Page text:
David Walker, in Berlinski’s Fieldwork, is an adult missionary kid who meanders with members of the Lot of the Grateful Dead for four years.) One day he goes to the Lot, ticket-less, and hangs a pizza box around his neck, scrawling on it, “I need a miracle.” He is given a ticket, has a “bong hit,” and “somewhere in the second set, just after ‘Uncle John’s Band,’ when the miracle happened, and what could it be but a miracle? David heard the angels singing.” Jerry plays a hymn about the parable of the lost sheep that David knew from his childhood; he “felt his soul separate from his body and he knew that he had died and was being welcomed into Heaven. Now he had come Home.”
How does Berlinski get away with a convincing conversion scene (about two pages of text in the book)? He mixes discourses—what Bakhtin called heteroglossia. Throughout the book, Berlinski’s narrator, an outsider to the story, points out multiple discourses by capitalizing certain words. David was “welcomed into Heaven. Now he had come Home.” This blending of discourses is clear earlier in the conversion scene where there is a sense of a baptism or a partaking of communion from the Grateful Dead: “The day was so hot that Bob started spraying the crowd down with water from the stage—and in the audience, someone thinks: Those are little drops of Bob himself, floating out of that rubber hose, little refreshing drops of Bob himself.”
Berlinksi never brings up the name of Jesus, using only symbol and later the language of Shepherd in the song, so the authoritative discourse of evangelicalism is subdued enough that it does not deaden readers’ experience of the conversion but still refers to the theological source. Berlinski also draws in imagery that echoes the worldview of Thai or Chinese mountainous indigenous groups. After David’s soul left his body, it peers from Heaven down to where the people his family had missionized, the Dyalo, lived. For the Dyalo, when someone died or a baby was born, the soul had to be gathered from wandering, similar to the beliefs of the Hmong, who were influential in Berlinski’s creation of the Dyalo people.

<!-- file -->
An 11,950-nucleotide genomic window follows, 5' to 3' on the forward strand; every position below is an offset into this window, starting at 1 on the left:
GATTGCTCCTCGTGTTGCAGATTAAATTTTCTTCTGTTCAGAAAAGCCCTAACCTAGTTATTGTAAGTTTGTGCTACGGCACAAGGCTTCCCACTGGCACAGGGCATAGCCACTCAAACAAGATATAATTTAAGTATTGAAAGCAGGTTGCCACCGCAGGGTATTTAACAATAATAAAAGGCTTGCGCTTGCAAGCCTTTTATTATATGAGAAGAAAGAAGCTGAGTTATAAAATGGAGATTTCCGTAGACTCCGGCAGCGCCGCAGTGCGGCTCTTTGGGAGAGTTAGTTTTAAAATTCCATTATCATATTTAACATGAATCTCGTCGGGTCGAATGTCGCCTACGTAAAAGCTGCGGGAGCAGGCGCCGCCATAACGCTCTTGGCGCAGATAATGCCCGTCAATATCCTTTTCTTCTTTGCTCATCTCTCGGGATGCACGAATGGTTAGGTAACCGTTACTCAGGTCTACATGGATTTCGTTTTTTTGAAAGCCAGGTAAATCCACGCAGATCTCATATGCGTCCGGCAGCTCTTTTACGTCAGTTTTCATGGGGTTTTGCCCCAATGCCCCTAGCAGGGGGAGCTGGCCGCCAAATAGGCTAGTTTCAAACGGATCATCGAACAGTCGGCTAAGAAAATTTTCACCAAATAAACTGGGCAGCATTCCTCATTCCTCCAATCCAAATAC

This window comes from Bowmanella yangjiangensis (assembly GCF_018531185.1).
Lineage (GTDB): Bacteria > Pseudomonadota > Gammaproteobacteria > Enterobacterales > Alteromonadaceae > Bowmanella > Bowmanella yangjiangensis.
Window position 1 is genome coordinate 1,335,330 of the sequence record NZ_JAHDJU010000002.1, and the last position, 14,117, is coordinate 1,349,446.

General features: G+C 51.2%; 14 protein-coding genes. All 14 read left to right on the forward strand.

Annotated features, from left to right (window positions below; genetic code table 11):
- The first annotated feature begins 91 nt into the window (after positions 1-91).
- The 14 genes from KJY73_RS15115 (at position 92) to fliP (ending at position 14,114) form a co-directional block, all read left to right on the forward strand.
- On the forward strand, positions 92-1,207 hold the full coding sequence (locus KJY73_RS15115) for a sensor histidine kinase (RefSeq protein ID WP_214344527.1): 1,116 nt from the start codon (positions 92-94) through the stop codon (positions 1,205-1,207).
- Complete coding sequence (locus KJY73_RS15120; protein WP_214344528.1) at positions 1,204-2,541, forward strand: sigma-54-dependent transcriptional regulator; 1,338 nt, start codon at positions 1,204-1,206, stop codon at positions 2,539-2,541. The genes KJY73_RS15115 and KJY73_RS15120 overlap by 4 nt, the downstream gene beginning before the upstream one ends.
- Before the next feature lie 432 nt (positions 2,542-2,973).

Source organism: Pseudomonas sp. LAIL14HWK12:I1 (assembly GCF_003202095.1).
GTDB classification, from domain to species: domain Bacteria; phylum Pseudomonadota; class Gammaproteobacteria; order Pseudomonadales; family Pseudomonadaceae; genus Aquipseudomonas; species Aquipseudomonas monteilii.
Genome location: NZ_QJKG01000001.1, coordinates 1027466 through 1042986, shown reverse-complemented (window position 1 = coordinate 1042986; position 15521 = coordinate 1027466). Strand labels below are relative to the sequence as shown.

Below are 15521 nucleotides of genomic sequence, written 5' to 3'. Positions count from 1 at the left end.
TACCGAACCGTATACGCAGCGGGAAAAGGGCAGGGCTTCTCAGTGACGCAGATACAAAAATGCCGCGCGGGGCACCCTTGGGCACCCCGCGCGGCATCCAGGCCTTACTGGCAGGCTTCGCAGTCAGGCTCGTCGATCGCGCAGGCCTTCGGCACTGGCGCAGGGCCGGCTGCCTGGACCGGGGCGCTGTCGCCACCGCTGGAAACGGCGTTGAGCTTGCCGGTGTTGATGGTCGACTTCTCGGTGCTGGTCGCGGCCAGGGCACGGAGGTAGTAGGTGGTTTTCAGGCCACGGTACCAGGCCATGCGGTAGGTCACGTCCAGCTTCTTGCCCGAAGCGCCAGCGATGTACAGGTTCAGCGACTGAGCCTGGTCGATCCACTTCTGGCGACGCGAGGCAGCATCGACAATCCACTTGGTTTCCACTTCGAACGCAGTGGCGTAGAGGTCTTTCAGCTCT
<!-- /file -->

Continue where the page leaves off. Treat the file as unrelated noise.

Berlinski’s genius is in acknowledging through the various imagery the variety of explanations for David’s religious experience—biologically, the effect of marijuana; psychologically, the loneliness of separation from family and the emotional influence of music; and spiritually, the collective belief of the Dyalo as well as God’s working of David’s return to Himself. If Christian writers attempted this, they would likely be accused of universalism, of watering down the handiwork of God.
And yet wouldn’t the use of mixed discourses demonstrate a faith in a God authoring a complex world, a God making use of the Balaam’s ass of marijuana or unfolding the individual narrative of a psyche? There are usually multiple explanations for our behavior and experiences. But Berlinski doesn’t leave the scene with readers sorting through a mishmash of discourses. His final technique is one that Christians could emulate.
His narrator frames the conversion scene with one theological term: “miracle.” He mentions it at the beginning–“I need a miracle”–and end–“In the story that the Walkers told of themselves, this was the miracle that brought David back home.” For the Walkers, other interpretations or stories of David’s conversion were subsumed within the greater story of Christianity. Berlinksi, who conducted in-depth research on missionaries for his novel, shows his characters’ belief that David’s experience, despite its other explanations, “point[s]” ultimately “to a Creator and created order” (in the words of Vanhoozer).
This is writing that evokes life, lively rather than deadening, representing a pathos-centered accuracy along with a hint of logos-centered accuracy to remain true to its characters. This is writing to which fearless Christian authors, without despair for language or their readers, could rise.
Heather Walker Peterson, Ph.D., is a member of the St. Anselm Society in Colorado Springs. She has taught at University of Northwestern–St. Paul. She now writes and mothers two young and remarkably different daughters. She is on Twitter @languageNfaith.
This post was originally published by the John Jay Institute, and is re-posted with permission.